THE death of Savita Halappanavar is the only maternal death recorded by the Central Statistics Office (CSO) last year – although at least five more fatalities were reported by maternity units.
The CSO figures underestimate the real number of maternal deaths because of the limited sources they refer to.
A spokesman said they rely on death certificates for information and do not contact hospitals when compiling the figures.
The latest annual CSO report for 2012 records just one death, which happened in the last quarter of the year and involved a woman aged 25 to 34.
Ms Halappanavar, the Indian-born dentist whose death has been the subject of two inquiries and an inquest, died in University Hospital Galway on October 28 last .
The fact only one death was recorded by the CSO again underlines that not all of these tragedies are fully captured in official statistics.
It has already been reported by the Coombe Maternity Hospital in Dublin that two women died there last year, including a mother of twins.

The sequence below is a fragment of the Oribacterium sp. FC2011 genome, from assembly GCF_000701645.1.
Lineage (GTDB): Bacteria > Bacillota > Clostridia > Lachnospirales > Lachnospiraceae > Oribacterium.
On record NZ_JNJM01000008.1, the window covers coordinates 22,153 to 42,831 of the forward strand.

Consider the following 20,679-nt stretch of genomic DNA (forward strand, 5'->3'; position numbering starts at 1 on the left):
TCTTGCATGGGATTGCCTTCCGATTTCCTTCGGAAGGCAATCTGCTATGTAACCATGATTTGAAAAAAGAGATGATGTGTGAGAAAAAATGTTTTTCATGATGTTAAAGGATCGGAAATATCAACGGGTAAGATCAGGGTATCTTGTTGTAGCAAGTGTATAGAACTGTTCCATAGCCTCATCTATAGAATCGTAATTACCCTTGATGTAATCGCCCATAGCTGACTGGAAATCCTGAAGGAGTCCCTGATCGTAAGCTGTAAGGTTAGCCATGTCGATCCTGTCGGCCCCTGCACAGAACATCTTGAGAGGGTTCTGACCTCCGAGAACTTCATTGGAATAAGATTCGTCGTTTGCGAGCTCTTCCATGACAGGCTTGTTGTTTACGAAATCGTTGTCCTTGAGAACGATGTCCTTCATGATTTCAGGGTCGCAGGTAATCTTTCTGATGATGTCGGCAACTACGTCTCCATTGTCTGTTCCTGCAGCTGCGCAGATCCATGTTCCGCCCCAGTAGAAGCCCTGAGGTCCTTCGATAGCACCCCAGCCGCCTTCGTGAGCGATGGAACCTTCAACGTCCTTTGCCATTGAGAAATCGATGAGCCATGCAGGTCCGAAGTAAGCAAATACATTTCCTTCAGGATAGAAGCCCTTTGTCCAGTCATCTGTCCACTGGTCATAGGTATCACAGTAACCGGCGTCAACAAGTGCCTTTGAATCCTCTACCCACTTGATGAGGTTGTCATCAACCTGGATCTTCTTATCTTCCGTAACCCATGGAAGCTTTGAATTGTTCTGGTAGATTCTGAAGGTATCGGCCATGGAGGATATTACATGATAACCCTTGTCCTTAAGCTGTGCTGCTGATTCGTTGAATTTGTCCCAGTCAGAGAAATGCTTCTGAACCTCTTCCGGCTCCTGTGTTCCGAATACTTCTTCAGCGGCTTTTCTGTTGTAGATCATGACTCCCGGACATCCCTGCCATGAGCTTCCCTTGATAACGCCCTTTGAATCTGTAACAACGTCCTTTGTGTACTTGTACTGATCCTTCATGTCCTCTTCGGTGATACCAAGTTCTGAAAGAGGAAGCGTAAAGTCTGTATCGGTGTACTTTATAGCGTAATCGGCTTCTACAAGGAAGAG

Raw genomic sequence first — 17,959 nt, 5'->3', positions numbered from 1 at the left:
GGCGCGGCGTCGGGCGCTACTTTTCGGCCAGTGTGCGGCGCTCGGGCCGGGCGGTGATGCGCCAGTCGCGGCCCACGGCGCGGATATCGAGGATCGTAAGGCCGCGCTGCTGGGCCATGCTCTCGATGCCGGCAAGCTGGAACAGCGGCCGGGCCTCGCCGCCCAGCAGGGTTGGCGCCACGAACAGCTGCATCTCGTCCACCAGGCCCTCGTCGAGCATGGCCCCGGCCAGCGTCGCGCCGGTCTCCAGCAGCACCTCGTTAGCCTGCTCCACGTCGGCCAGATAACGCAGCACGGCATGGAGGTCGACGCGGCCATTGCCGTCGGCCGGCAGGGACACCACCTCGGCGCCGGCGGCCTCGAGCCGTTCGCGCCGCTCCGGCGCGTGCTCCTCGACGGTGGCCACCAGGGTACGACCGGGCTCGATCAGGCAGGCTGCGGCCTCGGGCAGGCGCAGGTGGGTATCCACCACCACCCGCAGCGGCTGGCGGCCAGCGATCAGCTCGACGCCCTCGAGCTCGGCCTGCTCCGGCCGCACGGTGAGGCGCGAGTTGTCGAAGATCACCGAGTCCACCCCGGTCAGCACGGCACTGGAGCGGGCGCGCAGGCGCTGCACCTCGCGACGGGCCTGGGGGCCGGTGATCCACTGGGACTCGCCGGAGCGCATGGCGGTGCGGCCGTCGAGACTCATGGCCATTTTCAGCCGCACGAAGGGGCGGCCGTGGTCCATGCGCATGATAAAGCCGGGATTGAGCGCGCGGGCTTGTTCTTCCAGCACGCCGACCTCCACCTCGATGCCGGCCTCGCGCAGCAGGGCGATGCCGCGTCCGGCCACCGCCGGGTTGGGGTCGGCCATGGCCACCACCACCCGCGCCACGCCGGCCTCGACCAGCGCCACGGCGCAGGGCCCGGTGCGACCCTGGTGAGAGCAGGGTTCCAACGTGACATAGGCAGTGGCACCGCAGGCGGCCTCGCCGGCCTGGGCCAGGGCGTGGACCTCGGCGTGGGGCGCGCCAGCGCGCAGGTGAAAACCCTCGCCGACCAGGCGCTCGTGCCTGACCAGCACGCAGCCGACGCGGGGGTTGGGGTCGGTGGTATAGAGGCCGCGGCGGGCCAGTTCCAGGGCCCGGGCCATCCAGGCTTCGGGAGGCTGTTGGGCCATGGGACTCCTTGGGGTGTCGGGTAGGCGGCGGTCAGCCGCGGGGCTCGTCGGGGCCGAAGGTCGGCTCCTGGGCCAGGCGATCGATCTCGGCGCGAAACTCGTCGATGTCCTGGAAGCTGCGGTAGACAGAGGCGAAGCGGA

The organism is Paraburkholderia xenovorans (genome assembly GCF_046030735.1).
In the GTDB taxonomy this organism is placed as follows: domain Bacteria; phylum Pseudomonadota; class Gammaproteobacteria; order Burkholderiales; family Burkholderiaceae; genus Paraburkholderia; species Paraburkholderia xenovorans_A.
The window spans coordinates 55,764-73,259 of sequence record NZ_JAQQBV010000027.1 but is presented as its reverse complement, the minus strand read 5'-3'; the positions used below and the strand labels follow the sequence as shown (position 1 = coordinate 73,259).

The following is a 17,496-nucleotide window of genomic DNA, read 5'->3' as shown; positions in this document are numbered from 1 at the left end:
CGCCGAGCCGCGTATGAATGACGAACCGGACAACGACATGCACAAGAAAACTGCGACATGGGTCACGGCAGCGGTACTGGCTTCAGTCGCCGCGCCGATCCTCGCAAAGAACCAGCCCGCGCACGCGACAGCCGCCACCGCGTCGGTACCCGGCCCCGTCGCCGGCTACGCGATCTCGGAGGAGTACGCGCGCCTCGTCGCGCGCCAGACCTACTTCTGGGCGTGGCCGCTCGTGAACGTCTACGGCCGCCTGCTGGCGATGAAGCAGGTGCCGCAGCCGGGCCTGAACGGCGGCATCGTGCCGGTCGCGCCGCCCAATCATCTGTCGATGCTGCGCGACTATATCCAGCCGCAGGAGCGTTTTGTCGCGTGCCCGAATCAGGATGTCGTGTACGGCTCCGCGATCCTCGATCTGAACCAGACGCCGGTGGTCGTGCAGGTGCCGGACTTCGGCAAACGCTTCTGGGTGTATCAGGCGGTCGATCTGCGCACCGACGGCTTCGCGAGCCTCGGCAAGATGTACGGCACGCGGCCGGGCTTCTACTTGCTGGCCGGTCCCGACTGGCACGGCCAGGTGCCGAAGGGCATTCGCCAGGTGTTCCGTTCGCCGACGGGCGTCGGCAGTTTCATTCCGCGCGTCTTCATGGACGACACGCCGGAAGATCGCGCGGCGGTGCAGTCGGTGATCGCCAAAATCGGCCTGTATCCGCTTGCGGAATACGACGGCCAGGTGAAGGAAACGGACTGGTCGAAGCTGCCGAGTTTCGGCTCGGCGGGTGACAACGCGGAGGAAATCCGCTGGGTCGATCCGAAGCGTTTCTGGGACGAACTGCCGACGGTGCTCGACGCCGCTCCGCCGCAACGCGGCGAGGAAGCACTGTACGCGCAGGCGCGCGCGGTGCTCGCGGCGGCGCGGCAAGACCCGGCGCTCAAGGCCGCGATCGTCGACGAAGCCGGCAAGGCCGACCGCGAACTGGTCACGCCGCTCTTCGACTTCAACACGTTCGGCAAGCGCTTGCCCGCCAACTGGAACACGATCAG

There were three maternal deaths in Cork University Hospital last year, including two women who died in pregnancy and after giving birth. A new report last year indicated for the first time that some deaths are being missed and the rate of maternal death in Ireland is double the official figure.
The official maternal death rate, based on the CSO figures, was four per 100,000 births.
However, the first report from the Maternal Death Enquiry (MDE) Ireland says the true maternal death rate is eight per 100,000 births.
The reason for the gap is that the CSO relies solely on death certificates but MDE Ireland, which is funded by the HSE, gets information from different sources including hospitals, Coroners' Courts and public health nurses.
The report, which covers 2009 to 2011, found that 25 women who attended maternity hospitals here died during that time.
The CSO figures missed 20 of those deaths.